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Virtual Disk Dead End

Expand the size of a VMware virtual hard disk file when it runs out of space

Chris: When I first read your column "Supersizing Virtual SCSI Drives," I was hoping that your solution would solve my problem of having some virtual hard disk files that have reached capacity. Instead, I was disappointed to see that the article only covered how to add more virtual SCSI disks to an existing VM's configuration. If I just want to expand the size of a virtual hard disk file, what are my options?
— Mohammad

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Mohammad, I completely understand the confusion. With virtual disk files, there are literally dozens of management problems that administrators may have to deal with. Among the top problems are scalability and performance. While my last column dealt with how to add additional virtual disks to a VM's configuration, sometimes it's necessary to just increase the size of a virtual hard disk file.

The way administrators have dealt with increasing the size of a virtual hard disk file in the past was to create a new larger virtual hard disk file and then use a third-party imaging tool such as Symantec Ghost to clone the original disk to the new disk file.

If you're looking for an alternate method, another approach is to use the VMware command line tool vmware-vdiskmanager.exe to increase the size of the existing virtual hard disk. Here's the general syntax for using this command for this purpose:

vmware-vdiskmanager.exe -x <new size> <virtual disk file>

Here's an example, in which running this command increases the size of the virtual disk file "H:\VMs\W2K3\IDE00.vmdk" to 6 GB:

vmware-vdiskmanager.exe -x 6GB "H:\VMs\W2K3\IDE00.vmdk"

If the existing virtual disk file has several GB of data on it, you might as well get up and grab a Snickers bar — you won't be going anywhere for awhile. Once the process completes, you can then boot up the VM and the new space will show up as unpartitioned space on the original disk. At this point, you can go in several different directions:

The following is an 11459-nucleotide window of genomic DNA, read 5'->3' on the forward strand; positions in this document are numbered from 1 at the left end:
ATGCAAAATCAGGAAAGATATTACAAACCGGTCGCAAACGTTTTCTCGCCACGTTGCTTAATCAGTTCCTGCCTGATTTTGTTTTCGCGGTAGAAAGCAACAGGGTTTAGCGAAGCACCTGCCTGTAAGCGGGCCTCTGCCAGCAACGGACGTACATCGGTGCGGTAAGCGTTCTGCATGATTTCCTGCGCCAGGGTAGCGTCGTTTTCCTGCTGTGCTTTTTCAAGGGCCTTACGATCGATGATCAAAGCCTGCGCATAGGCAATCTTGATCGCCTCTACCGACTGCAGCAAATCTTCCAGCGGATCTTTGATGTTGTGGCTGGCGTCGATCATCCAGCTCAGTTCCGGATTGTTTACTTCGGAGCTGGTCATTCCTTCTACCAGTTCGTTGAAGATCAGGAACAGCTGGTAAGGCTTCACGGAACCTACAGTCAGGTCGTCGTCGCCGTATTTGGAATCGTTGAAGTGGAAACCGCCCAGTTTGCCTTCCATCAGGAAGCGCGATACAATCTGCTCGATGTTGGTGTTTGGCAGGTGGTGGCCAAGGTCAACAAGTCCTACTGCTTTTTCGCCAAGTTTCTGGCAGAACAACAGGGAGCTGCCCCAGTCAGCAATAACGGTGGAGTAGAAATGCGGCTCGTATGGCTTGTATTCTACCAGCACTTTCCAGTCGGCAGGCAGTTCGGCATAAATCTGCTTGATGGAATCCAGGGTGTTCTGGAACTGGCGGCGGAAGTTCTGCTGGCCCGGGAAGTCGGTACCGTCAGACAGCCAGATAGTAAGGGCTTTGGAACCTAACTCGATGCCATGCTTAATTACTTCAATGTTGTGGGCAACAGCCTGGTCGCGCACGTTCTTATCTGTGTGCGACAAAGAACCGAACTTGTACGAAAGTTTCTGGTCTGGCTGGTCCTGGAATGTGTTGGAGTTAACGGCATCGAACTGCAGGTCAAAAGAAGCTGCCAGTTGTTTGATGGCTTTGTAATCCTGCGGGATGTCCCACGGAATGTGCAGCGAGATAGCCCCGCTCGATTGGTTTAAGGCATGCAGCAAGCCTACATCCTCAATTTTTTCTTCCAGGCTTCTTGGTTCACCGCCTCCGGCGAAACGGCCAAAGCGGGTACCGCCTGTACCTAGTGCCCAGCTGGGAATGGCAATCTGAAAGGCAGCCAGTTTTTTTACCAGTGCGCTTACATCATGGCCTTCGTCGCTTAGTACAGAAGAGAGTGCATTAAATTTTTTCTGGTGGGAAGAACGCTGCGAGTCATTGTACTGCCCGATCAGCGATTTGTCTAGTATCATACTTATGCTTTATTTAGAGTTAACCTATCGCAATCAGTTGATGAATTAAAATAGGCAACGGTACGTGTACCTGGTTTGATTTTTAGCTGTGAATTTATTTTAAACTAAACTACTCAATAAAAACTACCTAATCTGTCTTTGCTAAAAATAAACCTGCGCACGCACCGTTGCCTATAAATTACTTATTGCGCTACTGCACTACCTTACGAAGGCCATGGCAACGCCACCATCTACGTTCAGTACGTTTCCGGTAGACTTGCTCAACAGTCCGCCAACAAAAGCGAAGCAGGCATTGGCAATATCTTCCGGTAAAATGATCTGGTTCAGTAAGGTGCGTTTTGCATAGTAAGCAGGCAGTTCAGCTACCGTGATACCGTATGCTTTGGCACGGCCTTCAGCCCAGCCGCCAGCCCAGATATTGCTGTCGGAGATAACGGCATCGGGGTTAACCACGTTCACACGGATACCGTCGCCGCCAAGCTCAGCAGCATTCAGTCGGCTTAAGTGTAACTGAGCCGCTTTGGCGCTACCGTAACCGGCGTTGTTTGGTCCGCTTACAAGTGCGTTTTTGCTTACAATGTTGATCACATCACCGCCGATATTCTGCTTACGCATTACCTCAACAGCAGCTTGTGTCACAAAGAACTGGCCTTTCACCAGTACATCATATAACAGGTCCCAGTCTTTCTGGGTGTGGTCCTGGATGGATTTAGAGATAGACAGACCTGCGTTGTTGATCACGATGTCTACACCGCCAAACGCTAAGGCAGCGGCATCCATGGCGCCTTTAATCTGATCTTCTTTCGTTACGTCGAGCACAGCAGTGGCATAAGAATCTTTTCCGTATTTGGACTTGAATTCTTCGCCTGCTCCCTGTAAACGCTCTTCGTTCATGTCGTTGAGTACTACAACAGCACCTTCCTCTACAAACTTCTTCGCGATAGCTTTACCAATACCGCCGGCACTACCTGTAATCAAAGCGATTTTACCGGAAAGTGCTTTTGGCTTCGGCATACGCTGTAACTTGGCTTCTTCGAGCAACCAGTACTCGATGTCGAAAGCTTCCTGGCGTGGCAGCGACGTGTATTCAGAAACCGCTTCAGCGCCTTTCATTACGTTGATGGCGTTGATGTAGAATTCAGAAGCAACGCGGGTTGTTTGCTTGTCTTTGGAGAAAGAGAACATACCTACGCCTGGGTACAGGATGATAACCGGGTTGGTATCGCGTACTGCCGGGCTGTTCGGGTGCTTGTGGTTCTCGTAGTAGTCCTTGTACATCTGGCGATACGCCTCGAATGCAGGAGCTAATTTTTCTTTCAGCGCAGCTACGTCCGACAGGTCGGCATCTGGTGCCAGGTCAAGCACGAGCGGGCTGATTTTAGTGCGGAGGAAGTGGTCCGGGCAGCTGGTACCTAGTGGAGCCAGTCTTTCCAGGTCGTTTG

• Back up all data on the original disk, delete all partitions on the original disk, create a new larger partition on the original disk and then restore the original data from backup.
  • Configure the existing partition to use the new space on the disk by running diskpart.
  • Configure the existing partition to use the new space on the disk by using a third-party disk partitioning tool.

The back-up approach is the slowest, but definitely the safest.

Another way to add the newly added space to the disk to the existing partition is by extending the partition using the diskpart command-line tool. This tool is available with Windows XP and Windows Server 2003. Diskpart does have its limitations, including not being able to extend partitions for boot or system volumes. For more on diskpart's limitations, see KB article 325590, "How to use Diskpart.exe to extend a data volume in Windows Server 2003, in Windows XP, and in Windows 2000." To extend the partition using diskpart, follow these steps:

  1. After the disk has been resized using vmware-vdiskmanager.exe and the VM boots up, open Disk Management. Verify that the newly added space appears as unallocated space on the disk.
  2. Now access the command prompt and run diskpart.
  3. Next, type the command list volumes. This will let you see the volume number that's associated with the volume you wish to extend.
  4. Locate the volume number associated with the drive you wish to extend, then type the command select volume <volume number>. For example, if you wanted to extend the E drive, which is associated with volume 2, you would enter the command select volume 2.
  5. Finally, to extend the logical volume so that it uses all unallocated space, you would type extend.
  6. Type exit to quit the diskpart utility.

At this point, you would have extended the volume to the size that was specified earlier by the vmware-vdiskmanager.exe command and it would be ready to use the new space. If the volume you need to extend is a system drive, then you can either use the first method mentioned (back up, delete and re-create disk partitions, restore), or you can use a third-party tool such as Acronis Disk Director to extend the existing partition. Many administrators have been dealt serious pain by third-party partitioning tools, so I would strongly recommend that you make a back-up copy of any virtual hard disk file that you plan to repartition using a third-party tool. This way, if something does go wrong you can always revert back to your original file.

Being able to extend virtual hard disks using vmware-vdiskmanager.exe can save you a lot of time when a virtual disk file has run out of space. While products such as Enzyte may have gotten the ball rolling with being able to extend objects, I'm glad to see that other vendors such as VMware are following their lead.

About the Author

Chris Wolf is a Microsoft MVP for Windows --Virtual Machine and is a MCSE, MCT, and CCNA. He's a Senior Analyst for Burton Group who specializes in the areas of virtualization solutions, high availability, storage and enterprise management. Chris is the author of Virtualization: From the Desktop to the Enterprise (Apress), Troubleshooting Microsoft Technologies (Addison Wesley), and a contributor to the Windows Server 2003 Deployment Kit (Microsoft Press).learningstore-20/">Troubleshooting Microsoft Technologies (Addison Wesley) and a contributor to the Windows Server 2003 Deployment Kit (Microsoft Press).

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